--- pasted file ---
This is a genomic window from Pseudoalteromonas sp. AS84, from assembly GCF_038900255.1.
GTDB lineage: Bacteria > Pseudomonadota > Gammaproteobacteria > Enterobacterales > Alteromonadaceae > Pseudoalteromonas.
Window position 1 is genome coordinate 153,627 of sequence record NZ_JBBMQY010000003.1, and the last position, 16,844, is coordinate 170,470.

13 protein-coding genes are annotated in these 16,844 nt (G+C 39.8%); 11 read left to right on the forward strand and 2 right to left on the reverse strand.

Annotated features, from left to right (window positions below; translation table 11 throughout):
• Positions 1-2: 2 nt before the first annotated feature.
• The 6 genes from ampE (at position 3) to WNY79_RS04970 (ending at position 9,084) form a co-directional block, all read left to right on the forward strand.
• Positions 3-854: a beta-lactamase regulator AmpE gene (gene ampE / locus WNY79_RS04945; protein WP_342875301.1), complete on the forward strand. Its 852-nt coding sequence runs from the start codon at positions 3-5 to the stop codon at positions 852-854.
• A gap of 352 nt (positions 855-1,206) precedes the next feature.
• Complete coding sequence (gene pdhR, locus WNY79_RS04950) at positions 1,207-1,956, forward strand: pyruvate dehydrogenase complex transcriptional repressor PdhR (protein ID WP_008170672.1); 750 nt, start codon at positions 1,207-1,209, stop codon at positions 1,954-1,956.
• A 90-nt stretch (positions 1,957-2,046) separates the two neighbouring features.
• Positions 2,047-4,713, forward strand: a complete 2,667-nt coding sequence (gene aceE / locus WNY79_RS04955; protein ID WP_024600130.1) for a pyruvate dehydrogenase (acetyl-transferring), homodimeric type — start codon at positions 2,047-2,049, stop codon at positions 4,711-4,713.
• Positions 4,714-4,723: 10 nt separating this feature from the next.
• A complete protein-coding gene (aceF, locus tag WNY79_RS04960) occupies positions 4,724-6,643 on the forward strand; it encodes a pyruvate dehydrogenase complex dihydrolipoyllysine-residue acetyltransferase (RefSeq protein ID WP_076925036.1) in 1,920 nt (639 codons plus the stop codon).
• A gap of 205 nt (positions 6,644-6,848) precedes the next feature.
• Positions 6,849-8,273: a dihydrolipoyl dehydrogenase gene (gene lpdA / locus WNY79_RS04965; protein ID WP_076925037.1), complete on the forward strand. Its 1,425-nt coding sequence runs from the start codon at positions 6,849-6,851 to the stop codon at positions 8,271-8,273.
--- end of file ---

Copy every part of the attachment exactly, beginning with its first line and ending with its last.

This is a genomic window from Pseudoalteromonas sp. AS84, from assembly GCF_038900255.1.
GTDB lineage: Bacteria > Pseudomonadota > Gammaproteobacteria > Enterobacterales > Alteromonadaceae > Pseudoalteromonas.
Window position 1 is genome coordinate 153,627 of sequence record NZ_JBBMQY010000003.1, and the last position, 16,844, is coordinate 170,470.

13 protein-coding genes are annotated in these 16,844 nt (G+C 39.8%); 11 read left to right on the forward strand and 2 right to left on the reverse strand.

Annotated features, from left to right (window positions below; translation table 11 throughout):
• Positions 1-2: 2 nt before the first annotated feature.
• The 6 genes from ampE (at position 3) to WNY79_RS04970 (ending at position 9,084) form a co-directional block, all read left to right on the forward strand.
• Positions 3-854: a beta-lactamase regulator AmpE gene (gene ampE / locus WNY79_RS04945; protein WP_342875301.1), complete on the forward strand. Its 852-nt coding sequence runs from the start codon at positions 3-5 to the stop codon at positions 852-854.
• A gap of 352 nt (positions 855-1,206) precedes the next feature.
• Complete coding sequence (gene pdhR, locus WNY79_RS04950) at positions 1,207-1,956, forward strand: pyruvate dehydrogenase complex transcriptional repressor PdhR (protein ID WP_008170672.1); 750 nt, start codon at positions 1,207-1,209, stop codon at positions 1,954-1,956.
• A 90-nt stretch (positions 1,957-2,046) separates the two neighbouring features.
• Positions 2,047-4,713, forward strand: a complete 2,667-nt coding sequence (gene aceE / locus WNY79_RS04955; protein ID WP_024600130.1) for a pyruvate dehydrogenase (acetyl-transferring), homodimeric type — start codon at positions 2,047-2,049, stop codon at positions 4,711-4,713.
• Positions 4,714-4,723: 10 nt separating this feature from the next.
• A complete protein-coding gene (aceF, locus tag WNY79_RS04960) occupies positions 4,724-6,643 on the forward strand; it encodes a pyruvate dehydrogenase complex dihydrolipoyllysine-residue acetyltransferase (RefSeq protein ID WP_076925036.1) in 1,920 nt (639 codons plus the stop codon).
• A gap of 205 nt (positions 6,644-6,848) precedes the next feature.
• Positions 6,849-8,273: a dihydrolipoyl dehydrogenase gene (gene lpdA / locus WNY79_RS04965; protein ID WP_076925037.1), complete on the forward strand. Its 1,425-nt coding sequence runs from the start codon at positions 6,849-6,851 to the stop codon at positions 8,271-8,273.